Suffice it to say that Havard law faulty are not all they are cracked up to be (neither are FBI agents apparently either)... and at this point, anybody can not see through this WikiLeaks puppet show has an IQ well under 100 or seriously deluded.

Did Cass Sunstein introduce the world to Wikileaks?


(“Revolution through the internet: the new central for revealing documents”)

Belfast Telegraph
“Terror of the silent whistler”

“According to the New Statesman magazine, an online service called Wikileaks will allow you to send emails without having them traced back to you.”

Die Welt
“Stoff für die nächste Verschwörungstheorie; Wikileaks, der jüngste Ableger der Online-Plattform Wikipedia, will mit angeblich konspirativen Dokumenten in der Weltpolitik mitmischen”
(“Food for the next conspiracy theory; Wikileaks, the youngest offshoot of the online platform Wikipedia, wants to join in world politics with allegedly conspiratorial documents”)

The Atlanta Journal-Constitution
“Cyber leakers now have a place to go; Web site says goal is better government”

“A new online effort called Wikileaks seeks not only to archive hot tips and documents that reveal government corruption and questionable policies, but also to encourage them.”

The Calgary Herald
“Tattlers using the Internet as a weapon: Websites expose all: from leering men to sub-par service”

“Political whistleblowers, meanwhile, will soon be able to turn to WikiLeaks to anonymously upload documents in an effort to create more transparent governments around the globe.”

Similar articles by the same author, Shannon Proudfoot, but with different titles varying on the same theme, appeared in:
2007-01-22 - The Halifax Daily News
2007-01-22 - Kamloops Daily News
2007-01-22 - The Leader-Post
2007-01-22 - Nanaimo Daily News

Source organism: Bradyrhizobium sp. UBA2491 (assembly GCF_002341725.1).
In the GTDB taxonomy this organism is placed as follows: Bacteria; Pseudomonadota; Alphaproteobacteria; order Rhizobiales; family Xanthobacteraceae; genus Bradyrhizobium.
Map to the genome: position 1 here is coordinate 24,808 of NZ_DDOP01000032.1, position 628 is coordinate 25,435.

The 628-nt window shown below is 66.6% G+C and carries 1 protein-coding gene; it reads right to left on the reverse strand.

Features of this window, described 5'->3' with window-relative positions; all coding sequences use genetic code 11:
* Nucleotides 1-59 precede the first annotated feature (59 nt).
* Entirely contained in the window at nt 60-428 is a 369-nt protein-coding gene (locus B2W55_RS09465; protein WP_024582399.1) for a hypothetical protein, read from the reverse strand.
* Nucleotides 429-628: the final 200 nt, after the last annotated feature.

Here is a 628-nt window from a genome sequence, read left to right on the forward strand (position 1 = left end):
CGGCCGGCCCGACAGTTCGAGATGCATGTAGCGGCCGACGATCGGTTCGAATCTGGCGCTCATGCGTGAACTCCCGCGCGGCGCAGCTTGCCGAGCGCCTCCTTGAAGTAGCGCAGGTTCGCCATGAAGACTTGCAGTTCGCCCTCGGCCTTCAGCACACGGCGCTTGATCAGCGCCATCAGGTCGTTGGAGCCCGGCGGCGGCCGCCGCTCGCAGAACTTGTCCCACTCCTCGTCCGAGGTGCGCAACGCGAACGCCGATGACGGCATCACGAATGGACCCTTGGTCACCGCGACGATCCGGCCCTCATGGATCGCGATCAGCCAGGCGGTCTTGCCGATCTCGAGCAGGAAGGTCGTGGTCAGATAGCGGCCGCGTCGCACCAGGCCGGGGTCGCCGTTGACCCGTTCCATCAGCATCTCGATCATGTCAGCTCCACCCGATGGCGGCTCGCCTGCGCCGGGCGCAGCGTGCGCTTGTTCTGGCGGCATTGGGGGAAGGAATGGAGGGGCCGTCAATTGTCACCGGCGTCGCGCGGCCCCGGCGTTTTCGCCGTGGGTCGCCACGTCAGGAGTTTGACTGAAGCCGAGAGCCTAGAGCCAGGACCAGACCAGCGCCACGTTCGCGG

2007-01-22 - The Star Phoenix
2007-01-22 - Windsor Star
Government Computer News
“And Another Thing”

“Wikileaks.org has gotten a fair amount of attention already, even though the site is not supposed to go live until March. At heart it would seem a noble effort. But since it would work in the wiki way--except with an encryption protocol to prevent tracing the source of documents--it could be hard to guarantee the validity of posted documents. (It would rely on users to expose fake documents or correct inaccurate ones, a tactic that has worked pretty well for Wikipedia.) It might also be used to make public documents that would be better left secret--say, the identity of an undercover agent or someone in witness protection. Though the site exists, it isn't yet in wiki mode, so we won't know for a while how much good or harm it does. We just hope organizers remember that not everyone always acts in good faith.”

The Age
“Blowing whistles goes online”

“THE freewheeling internet could become even scarier for government regimes, with a new website, Wikileaks, promising to provide a haven for whistleblowers to upload confidential government documents.”

Similar articles by the same author, Asher Moses, appeared in:
2007-01-20 - Sydney Morning Herald

Science Friday
“New Wiki For Online Leaking”

Network World
“Google Earth and 'collateral damage'”

“Horrible idea: Wikileaks, an under-construction Web site that purports to support principled leaking but is actually building a repository of legal, privacy and perhaps national-security disasters waiting to happen.

In a nutshell, Wikileaks will use a wiki to allow anyone -- from the Chinese dissident to the disgruntled/recently fired nincompoop -- to post whatever he or she pleases, safe in the knowledge that their contribution will remain anonymous and intact.

Principled leaking has been a positive force, in large part because standing between the would-be leaker and the public has been a third party -- most often the press -- to make judgments as to whether the benefits of the leak outweigh the societal costs. Perfect? Of course not. But the alternative presented by Wikileaks conjures up images of chaos that are difficult to overstate. (Lawyers, start licking those chops.)”